PC-530 serves as the prerequisite for obtaining a consular commission in the Foreign Service. It is aimed at new Foreign Services Officers preparing to go overseas to fill consular positions, dependents of U. S. government employees who will work as Consular Associates overseas, and domestic employees of the Bureau of Consular Affairs in order that they may serve temporary duty as consular officers should the need arise.

The PC-530 schedule includes a lecture related to the U.S. Immigration and Naturalization Service (INS), "Working with INS," that incorporates discussion of refugee and asylum issues as they pertain to consular officers. The subject also is covered in further detail in the Self-Instructional Guide (SIG) on immigrant visa processing, which includes a chapter on "Refugees, Asylum, Walk-ins, and Parole." This chapter describes the United Nations High Commissioner for Refugees (UNHCR) refugee criteria, the U.S. refugee program, and processing requirements for refugees. Scenarios involving religious minorities have been incorporated into the "role play" portion of the training on consular prison visits.

AREA STUDIES

The Foreign Service Institute and the Appeal of Conscience Foundation annually sponsor a major symposium focused on religious freedom and the role of U.S. diplomats overseas. Officers in FSI language training and area studies courses take part in this symposium. The symposium brings together leading experts on religious issues and foreign affairs practitioners who can speak to the job related aspects of religious freedom issues to provide our officers with a clear understanding of the importance of these issues and the challenges and responsibilities they will face.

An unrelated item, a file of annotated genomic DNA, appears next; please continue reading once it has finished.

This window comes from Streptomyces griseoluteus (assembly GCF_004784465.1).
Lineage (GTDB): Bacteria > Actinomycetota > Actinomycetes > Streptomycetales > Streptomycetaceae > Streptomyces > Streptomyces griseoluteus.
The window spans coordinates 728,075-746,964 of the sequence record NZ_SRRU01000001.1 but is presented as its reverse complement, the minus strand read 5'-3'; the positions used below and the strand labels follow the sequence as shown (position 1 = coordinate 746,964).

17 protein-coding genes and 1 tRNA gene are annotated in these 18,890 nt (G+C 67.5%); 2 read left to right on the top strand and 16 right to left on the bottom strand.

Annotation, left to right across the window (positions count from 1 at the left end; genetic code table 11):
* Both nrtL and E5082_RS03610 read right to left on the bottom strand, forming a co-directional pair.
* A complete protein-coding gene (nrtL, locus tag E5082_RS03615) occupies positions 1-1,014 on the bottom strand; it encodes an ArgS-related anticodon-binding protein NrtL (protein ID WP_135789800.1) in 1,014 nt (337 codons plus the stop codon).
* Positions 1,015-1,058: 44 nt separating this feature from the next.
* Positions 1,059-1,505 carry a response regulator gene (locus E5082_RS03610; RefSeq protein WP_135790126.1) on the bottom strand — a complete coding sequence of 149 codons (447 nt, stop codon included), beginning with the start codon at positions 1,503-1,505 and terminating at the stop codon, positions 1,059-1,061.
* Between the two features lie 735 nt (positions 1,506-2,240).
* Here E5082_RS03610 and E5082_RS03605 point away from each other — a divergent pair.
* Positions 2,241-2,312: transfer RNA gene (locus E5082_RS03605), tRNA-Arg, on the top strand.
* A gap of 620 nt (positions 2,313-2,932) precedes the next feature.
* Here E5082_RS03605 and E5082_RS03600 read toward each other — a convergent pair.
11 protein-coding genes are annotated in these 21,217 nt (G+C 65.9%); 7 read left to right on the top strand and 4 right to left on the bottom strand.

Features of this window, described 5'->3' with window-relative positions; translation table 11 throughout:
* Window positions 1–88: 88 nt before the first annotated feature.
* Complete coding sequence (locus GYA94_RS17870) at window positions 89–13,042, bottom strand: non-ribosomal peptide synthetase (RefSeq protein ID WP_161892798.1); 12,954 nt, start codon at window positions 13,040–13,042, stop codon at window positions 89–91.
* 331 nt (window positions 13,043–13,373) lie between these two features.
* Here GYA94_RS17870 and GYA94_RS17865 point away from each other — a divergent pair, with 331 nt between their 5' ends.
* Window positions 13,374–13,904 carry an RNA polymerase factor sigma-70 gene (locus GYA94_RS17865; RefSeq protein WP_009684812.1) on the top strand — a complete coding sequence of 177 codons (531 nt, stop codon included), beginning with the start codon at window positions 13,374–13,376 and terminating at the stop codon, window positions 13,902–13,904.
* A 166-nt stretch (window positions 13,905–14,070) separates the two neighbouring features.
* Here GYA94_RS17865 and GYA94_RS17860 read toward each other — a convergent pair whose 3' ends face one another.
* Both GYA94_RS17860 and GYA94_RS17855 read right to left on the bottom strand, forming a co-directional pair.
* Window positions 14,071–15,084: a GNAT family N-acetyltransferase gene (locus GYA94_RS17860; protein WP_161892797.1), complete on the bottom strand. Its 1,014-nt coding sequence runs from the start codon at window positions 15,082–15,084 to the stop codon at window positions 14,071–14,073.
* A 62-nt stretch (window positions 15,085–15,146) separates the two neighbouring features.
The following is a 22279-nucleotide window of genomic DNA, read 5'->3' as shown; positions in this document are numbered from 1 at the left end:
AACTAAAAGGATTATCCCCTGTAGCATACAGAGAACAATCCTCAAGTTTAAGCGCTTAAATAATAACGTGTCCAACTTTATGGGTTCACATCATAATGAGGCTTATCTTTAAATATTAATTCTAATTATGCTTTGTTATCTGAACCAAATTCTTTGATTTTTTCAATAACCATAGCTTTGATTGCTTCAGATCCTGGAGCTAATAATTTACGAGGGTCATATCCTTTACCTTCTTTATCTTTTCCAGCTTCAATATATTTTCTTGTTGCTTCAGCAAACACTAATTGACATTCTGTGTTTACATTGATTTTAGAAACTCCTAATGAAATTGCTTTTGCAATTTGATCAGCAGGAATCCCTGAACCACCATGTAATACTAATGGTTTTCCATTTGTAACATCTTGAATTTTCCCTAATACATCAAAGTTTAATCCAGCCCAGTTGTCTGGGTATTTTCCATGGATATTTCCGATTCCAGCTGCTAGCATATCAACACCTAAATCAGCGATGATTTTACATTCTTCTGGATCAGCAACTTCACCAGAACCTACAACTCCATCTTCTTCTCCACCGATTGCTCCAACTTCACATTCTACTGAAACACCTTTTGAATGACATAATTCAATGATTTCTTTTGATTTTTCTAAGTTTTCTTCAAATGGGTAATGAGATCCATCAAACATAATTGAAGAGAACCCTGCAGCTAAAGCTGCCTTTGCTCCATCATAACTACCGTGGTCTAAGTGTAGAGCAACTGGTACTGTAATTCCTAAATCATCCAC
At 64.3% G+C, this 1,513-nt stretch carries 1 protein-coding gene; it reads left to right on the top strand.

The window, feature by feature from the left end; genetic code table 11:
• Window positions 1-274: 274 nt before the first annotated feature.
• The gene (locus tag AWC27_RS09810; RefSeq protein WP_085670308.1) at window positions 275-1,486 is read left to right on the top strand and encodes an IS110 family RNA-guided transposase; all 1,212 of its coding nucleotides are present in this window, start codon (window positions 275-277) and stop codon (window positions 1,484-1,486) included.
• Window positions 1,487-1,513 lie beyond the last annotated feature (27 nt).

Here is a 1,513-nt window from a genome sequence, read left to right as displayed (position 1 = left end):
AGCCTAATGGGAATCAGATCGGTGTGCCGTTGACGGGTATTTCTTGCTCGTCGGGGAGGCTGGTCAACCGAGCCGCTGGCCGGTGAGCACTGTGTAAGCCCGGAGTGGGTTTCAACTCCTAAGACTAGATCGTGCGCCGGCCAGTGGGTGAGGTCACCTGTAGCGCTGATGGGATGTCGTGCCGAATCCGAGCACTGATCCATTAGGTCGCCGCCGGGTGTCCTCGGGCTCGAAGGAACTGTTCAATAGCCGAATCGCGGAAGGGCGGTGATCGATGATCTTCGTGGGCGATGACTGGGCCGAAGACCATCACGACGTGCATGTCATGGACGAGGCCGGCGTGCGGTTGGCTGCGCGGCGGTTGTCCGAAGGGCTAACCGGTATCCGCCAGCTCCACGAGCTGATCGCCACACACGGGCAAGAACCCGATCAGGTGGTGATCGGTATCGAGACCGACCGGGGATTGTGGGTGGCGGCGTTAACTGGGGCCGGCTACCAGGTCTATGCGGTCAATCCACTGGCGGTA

Throughout the year, the course chairs in the Area Studies Division, in cooperation with the Bureau of Democracy, Human Rights, and Labor, ensure that their courses address both regional and country specific issues of religion, religious freedom and human rights. Participants receive substantial information encompassing the full range of issues affecting particular regions, including religious freedom and human rights, religious history and religious traditions. Students also receive reading lists (and World Wide Web guidance) that direct them to even more detailed material.

AMBASSADORIAL AND DEPUTY CHIEF OF MISSION TRAINING

The Ambassadorial Seminar hands out a photocopied and bound publication put together by the Office of International Religious Freedom. The Under Secretary for Global Affairs regularly is scheduled to speak to the Ambassadorial Seminar.

III. Background Material on Religious Freedom

The following background materials related to religious freedom are made available to FSI students:

RELIGIOUS FREEDOM

Background Materials provided to students at FSI:

  • Mission Statement for the State Department Office of International Religious Freedom
  • "Preparing the Annual report on Religious Freedom for 2002
  • 2002 Annual Report on International Religious Freedom (Executive Summary)
  • Main Web Page of the U.S. Commission on International Religious Freedom
  • List of Members (current and former) of the for the U.S. Commission on International Religious Freedom
  • Report of the U.S. Commission on International Religious Freedom

Highlights from Key International Documents:

  • Universal Declaration of Human Rights (article 18)
  • International Covenant on Civil and Political Rights Articles 18, 26 & 27)

LINKS TO INTERNATIONAL RELIGIOUS FREEDOM BACKGROUND MATERIALS

  1. "Preparing the Annual Report on Religious Freedom for 2001" State Department Telegram: April 13, 2001 (MRN 66404)
    http://www.state.gov/j/drl/irf

  2. 2002 Annual Report on International Religious Freedom (Executive Summary)
    http://www.state.gov/j/drl/rls/irf/2002/13608.htm

  3. Main Web Page of the U.S. Commission on International Religious Freedom
    http://www.uscirf.gov

  4. List of Members (current & former) for the U.S. Commission on International Religious Freedom
    http://www.uscirf.gov/cirfPages/faqs.php3?mode=print

  5. Report of the U.S. Commission on International Religious Freedom May 2003
    http://www.uscirf.gov/reports/02May03/Final Report.php3

  6. Universal Declaration of Human Rights
    http://www.un.org/Overview/rights.html

  7. International Covenant on Civil & Political Rights
    http://www.unhchr.ch/html/menu3/b/a_ccpr.html